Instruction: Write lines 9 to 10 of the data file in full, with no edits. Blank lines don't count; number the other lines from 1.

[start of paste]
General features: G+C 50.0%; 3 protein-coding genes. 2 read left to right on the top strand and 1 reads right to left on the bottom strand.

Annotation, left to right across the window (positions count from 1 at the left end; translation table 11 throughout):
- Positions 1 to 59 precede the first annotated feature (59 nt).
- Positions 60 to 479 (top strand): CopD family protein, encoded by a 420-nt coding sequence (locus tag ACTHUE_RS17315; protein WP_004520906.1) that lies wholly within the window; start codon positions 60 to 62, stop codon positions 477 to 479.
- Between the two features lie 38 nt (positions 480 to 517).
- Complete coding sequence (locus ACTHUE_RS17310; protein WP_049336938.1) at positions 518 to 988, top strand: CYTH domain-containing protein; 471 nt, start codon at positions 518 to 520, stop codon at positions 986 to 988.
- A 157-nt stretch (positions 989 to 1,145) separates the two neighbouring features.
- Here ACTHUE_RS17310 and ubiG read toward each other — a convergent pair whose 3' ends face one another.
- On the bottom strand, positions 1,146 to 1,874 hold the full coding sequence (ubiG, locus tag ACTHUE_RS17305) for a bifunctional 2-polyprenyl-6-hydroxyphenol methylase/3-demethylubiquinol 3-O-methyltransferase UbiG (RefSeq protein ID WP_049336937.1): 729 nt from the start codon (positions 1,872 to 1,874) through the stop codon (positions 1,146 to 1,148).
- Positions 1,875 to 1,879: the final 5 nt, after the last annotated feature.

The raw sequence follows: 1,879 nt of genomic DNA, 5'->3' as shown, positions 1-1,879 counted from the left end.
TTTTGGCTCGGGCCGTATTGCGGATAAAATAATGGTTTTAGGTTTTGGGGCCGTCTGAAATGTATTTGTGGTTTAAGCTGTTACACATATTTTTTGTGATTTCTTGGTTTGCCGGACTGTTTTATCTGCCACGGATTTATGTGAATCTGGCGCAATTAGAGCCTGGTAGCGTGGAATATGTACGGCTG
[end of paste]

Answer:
- On the bottom strand, positions 1,146 to 1,874 hold the full coding sequence (ubiG, locus tag ACTHUE_RS17305) for a bifunctional 2-polyprenyl-6-hydroxyphenol methylase/3-demethylubiquinol 3-O-methyltransferase UbiG (RefSeq protein ID WP_049336937.1): 729 nt from the start codon (positions 1,872 to 1,874) through the stop codon (positions 1,146 to 1,148).
- Positions 1,875 to 1,879: the final 5 nt, after the last annotated feature.